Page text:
500-pound bear named Yogi, wreaked havoc on Lake Tahoe, divides residents

“Gentle” 500-pound black bear nicknamed Tank Hank is looking for his next meal in Lake Tahoe.

A giant bear nicknamed Tank Hank became famous in Lake Tahoe after being caught on camera rummaging for scraps, but one conservationist says he fears authorities will kill the huge animal instead of giving it a home.

Hank, who weighs 500 pounds, was caught on CCTV footage roaming Lake Tahoe homes looking for food that exceeded his appetite. The bear has been seen in the neighborhood more than 100 times since July, and nothing – not even loud noises, paintballs or stun guns – can scare him away.

Locals describe the animal as “gentle” and say it just eats and leaves without causing any problems. But wildlife officials say the locals made Hank too brazen by leaving unprotected food waste for him.

And now they fear that the bear, which is five times the size of a typical member of its species, could harm someone if it gets too close.

‘He doesn’t attack [people]. He doesn’t growl. He does not make rude faces,” insisted a local resident, according to TMZ.

However, not everyone likes a 500-pound teddy bear roaming the streets. California Department of Fish and Wildlife spokesman Peter Thira told The New York Times: “This is a bear that has lost all fear of humans. This is a potentially dangerous situation.

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Tank Hank, a 500-pound bear, terrorizes a community in Lake Tahoe, California.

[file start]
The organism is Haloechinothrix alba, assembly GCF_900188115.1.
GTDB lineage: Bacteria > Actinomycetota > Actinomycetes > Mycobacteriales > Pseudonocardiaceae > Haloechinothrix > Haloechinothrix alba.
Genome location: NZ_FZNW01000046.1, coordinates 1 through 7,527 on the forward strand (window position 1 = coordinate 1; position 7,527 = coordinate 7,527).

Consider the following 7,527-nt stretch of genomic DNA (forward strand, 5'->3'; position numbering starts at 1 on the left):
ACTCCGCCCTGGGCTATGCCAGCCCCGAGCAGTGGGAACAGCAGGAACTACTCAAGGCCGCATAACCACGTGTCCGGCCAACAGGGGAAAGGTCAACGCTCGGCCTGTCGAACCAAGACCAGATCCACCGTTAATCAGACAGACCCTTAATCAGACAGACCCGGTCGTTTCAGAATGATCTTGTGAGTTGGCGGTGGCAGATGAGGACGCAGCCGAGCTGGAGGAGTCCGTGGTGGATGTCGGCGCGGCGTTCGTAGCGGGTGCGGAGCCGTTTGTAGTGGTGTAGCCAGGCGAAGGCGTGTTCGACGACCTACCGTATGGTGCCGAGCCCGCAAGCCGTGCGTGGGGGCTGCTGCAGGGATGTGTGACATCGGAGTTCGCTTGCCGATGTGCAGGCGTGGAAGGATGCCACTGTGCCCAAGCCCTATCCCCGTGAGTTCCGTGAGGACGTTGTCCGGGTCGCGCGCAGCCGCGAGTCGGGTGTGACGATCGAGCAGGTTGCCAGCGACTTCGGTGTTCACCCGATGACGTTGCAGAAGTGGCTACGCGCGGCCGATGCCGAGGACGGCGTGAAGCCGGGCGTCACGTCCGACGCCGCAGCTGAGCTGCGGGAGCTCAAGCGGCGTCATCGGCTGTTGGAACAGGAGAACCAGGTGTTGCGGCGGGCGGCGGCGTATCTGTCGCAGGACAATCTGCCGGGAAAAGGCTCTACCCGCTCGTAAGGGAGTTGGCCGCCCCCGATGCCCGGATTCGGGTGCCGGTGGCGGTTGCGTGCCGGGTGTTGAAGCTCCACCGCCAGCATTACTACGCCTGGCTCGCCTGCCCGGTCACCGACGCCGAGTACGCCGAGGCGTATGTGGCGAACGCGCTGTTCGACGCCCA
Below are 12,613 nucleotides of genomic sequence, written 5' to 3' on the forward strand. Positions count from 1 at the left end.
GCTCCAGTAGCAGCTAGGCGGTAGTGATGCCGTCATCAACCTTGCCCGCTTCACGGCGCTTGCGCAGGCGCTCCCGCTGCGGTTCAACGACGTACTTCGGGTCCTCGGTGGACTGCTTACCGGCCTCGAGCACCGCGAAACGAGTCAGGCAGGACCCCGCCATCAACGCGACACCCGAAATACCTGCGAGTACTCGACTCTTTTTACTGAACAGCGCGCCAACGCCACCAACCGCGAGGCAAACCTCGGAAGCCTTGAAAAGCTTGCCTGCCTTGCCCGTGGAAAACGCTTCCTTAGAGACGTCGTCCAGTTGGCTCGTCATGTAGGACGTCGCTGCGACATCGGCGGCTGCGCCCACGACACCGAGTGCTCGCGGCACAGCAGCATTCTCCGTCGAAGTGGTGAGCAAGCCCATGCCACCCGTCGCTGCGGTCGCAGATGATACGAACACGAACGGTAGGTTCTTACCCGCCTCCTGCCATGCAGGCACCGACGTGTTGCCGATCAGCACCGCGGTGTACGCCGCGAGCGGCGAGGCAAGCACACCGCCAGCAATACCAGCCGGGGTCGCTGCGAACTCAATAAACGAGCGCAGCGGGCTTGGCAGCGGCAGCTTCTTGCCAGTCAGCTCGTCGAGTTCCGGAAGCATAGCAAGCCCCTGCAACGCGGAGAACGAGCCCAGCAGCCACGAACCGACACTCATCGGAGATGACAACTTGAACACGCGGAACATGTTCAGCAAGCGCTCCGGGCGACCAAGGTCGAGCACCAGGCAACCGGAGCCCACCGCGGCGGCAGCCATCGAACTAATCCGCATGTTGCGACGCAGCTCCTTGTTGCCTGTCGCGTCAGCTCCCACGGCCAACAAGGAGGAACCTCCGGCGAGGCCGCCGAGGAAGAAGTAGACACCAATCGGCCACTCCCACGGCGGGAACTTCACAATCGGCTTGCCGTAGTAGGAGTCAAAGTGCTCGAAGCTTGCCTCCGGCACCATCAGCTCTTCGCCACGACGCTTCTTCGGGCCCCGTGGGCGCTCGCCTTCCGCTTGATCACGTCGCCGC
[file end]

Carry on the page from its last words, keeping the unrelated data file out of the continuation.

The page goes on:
Tank Hank, a 500-pound bear, terrorizes a community in Lake Tahoe, California.

Hank was caught on home security footage at Lake Tahoe while wandering around looking for his next meal.

Hank was caught on home security footage at Lake Tahoe while wandering around looking for his next meal.

Although Hank has not entered the house, he has done so in the past.  The bear has been seen more than 100 times in the area since July and has caused more than 150 calls to law enforcement.

Although Hank has not entered the house, he has done so in the past. The bear has been seen more than 100 times in the area since July and has caused more than 150 calls to law enforcement.

Local authorities are reportedly trying to capture the animal and send it to a nature reserve, but some conservationists fear that Hank will be killed before he can be brought to safety if he ends up confronting an aggressive person.

Wildlife officials tried to stem Hank’s tide of destruction by setting traps, but were unable to contain him.

“Trapping is a last resort for capturing and euthanizing a specific and what we call a heavily habituated or accustomed to human food black bear,” Tira said.

The residents were outraged by the bear hunt and even attempts to scare the bear away from the area by playing loud music or even spray-painting the phrase “Bear Killer” on the trap, even though Hank cannot read.

A pro-bear activist group, the “BEARS League”, partner with wildlife officials to try to get Hank back to a safe new home.

“The BEAR League contacted the director of a superb out-of-state wildlife sanctuary who agreed he had space and would be very willing to give this bear a permanent home,” said executive director Ann Bryant.

‘We notified [the California Department of Fish and Wildlife] on Tuesday morning asking them to seriously consider this option and not kill the bear.”

California wildlife authorities are facing multiple complaints from residents of the resort town of Lake Tahoe as the bear has caused more than 150 calls to law enforcement and wildlife personnel in the area recently.